Hawaii bans sunscreens harmful to marine life

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Gov. David Ige (D) signed a bill on Tuesday banning nearly all sunscreens that contain certain chemicals that damage coral reefs and other marine ecosystems. Sunscreen containing the two chemicals oxybenzone and octinoxate will only be available to those with a prescription.

Watch Gov. David Ige's full speech during the bill signing on Tuesday here. He said the state would need to continue other efforts to protect coral, including fighting invasive species, pollution from land runoff and climate change.

Senator Mike Gabbard, who first introduced the bill, labeled SB 271, told the Honolulu Star-Advertiser that "Hawaii is definitely on the cutting edge by banning these unsafe chemicals in sunscreens".

Hawaii will become the first state to restrict the sale and distribution of sunscreen containing chemicals that can damage the coral reefs after Governor David Ige signs legislation later this week.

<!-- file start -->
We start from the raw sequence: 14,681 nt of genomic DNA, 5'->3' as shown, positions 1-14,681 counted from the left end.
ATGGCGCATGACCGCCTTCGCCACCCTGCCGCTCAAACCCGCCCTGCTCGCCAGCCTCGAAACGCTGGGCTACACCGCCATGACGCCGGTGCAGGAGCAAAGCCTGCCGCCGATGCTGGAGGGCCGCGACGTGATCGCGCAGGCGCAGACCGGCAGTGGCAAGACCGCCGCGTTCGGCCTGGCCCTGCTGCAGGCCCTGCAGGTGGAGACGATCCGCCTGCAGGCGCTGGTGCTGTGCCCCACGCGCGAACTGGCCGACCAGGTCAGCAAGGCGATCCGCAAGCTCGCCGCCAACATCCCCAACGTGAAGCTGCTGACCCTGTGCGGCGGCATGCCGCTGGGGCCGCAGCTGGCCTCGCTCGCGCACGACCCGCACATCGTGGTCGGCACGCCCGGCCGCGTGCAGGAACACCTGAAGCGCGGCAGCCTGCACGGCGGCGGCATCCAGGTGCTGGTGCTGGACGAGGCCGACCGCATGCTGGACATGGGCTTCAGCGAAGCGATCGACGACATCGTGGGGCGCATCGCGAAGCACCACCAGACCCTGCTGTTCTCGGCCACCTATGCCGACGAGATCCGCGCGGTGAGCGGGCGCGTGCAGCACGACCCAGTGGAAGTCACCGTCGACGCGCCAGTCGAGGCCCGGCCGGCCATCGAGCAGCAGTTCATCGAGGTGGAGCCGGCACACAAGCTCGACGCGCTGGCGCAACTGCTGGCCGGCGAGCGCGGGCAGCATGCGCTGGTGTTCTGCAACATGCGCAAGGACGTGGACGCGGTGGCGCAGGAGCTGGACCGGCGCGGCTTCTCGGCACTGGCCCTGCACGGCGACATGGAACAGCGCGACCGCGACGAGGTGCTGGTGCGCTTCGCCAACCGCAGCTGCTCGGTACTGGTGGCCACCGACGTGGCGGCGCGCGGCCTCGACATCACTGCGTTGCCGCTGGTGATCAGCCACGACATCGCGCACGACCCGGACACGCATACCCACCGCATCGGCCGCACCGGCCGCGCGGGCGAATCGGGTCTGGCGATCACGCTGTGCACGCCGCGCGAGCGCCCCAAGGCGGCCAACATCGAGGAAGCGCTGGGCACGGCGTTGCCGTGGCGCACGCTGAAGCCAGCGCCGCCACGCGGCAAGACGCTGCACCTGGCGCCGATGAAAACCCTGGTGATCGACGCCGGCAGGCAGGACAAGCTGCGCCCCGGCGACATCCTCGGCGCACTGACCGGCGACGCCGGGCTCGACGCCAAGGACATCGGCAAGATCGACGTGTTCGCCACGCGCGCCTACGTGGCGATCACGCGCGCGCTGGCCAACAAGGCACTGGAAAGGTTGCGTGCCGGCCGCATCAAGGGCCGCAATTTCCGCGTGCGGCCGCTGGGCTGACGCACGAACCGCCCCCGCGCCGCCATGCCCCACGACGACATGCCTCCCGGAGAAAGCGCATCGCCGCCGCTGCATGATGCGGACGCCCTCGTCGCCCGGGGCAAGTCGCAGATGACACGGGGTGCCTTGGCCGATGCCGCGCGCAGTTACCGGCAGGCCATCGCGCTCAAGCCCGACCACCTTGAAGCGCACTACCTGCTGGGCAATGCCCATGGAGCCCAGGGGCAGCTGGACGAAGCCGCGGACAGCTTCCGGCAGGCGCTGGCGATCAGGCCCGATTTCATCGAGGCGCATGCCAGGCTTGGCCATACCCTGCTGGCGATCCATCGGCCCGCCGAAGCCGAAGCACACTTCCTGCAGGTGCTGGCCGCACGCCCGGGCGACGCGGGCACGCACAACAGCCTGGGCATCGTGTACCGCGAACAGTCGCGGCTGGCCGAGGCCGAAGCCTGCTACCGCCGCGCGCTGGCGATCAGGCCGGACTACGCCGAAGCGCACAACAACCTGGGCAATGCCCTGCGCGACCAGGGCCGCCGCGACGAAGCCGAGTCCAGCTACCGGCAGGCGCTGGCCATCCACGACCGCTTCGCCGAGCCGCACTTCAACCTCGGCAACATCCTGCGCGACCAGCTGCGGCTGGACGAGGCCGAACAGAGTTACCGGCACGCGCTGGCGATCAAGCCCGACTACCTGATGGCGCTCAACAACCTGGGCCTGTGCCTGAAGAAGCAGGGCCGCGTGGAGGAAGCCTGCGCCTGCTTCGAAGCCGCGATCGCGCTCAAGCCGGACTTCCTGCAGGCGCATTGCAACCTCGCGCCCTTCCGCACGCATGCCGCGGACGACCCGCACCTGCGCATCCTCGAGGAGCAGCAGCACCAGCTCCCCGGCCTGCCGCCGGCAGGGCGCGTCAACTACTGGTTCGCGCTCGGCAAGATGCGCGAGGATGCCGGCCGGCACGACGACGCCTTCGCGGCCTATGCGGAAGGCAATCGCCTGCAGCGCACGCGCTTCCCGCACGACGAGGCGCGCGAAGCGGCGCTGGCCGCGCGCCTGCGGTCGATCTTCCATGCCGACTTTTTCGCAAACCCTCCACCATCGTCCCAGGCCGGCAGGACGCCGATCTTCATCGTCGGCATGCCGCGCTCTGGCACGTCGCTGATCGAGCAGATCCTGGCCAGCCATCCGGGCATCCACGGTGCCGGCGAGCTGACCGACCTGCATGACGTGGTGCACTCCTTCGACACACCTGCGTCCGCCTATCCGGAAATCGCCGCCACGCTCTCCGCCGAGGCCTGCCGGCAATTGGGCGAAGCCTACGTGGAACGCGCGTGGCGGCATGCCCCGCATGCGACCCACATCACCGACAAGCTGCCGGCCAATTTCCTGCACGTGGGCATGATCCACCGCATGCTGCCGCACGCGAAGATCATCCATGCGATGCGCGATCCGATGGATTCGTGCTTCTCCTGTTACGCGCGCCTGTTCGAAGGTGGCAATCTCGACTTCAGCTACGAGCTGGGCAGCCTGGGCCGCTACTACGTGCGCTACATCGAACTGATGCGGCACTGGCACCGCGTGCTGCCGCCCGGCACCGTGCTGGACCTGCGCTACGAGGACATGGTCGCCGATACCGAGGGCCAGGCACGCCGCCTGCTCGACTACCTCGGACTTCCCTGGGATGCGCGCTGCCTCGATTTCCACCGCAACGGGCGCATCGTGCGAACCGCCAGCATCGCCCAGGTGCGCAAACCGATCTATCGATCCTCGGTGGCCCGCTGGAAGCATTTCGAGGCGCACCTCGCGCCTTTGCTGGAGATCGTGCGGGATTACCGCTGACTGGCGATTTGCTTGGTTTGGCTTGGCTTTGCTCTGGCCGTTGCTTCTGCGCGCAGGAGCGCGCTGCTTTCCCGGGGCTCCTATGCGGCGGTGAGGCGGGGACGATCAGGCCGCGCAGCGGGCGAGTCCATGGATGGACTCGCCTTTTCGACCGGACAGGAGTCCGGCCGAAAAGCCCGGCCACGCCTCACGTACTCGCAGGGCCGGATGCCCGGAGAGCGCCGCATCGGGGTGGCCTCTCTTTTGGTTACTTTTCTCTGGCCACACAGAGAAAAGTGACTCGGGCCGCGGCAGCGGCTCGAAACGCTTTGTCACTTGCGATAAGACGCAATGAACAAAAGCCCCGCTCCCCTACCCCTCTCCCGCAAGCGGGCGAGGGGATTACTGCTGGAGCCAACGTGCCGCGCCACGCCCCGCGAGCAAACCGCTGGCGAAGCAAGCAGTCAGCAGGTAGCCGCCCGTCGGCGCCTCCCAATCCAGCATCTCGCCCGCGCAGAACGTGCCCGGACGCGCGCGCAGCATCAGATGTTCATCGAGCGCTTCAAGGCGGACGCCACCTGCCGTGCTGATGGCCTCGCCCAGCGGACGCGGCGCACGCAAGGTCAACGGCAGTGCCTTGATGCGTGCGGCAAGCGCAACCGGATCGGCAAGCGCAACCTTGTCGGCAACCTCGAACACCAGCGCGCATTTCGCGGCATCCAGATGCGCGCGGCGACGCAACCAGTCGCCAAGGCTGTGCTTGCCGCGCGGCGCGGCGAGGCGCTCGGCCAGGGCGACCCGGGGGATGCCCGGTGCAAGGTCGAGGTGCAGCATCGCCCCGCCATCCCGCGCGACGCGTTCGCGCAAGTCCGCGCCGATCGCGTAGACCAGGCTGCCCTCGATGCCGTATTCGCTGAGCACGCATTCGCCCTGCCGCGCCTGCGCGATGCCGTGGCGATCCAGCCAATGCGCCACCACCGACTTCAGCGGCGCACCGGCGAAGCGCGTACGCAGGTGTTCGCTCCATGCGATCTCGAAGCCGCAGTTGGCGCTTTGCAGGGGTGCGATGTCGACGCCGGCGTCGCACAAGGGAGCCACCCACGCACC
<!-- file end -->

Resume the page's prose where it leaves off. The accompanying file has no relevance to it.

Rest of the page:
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There was no evidence of any last-minute negotiations between U.S. and Chinese officials, business sources in Washington and Beijing said.

Various sunscreens from the prominent brands including Banana Boat, Australian Gold and Coppertone consist of either oxybenzone or octinoxate, as indicated by a research conducted by the cosmetics ingredients database of the Environmental Working Group.

Hawaii just took a big step to safeguard the state's stunning coral reefs. Lim and other critics say people would be discouraged from wearing sunscreen altogether and skin cancer cases would increase.

State Sen. Mike Gabbard proposed the bill for the first time in May, which is expected to be effective by 2021.

Leaders have to act rapidly to conserve exactly what reefs globe has actually left, he stated. "We've got [a] limited amount of time".

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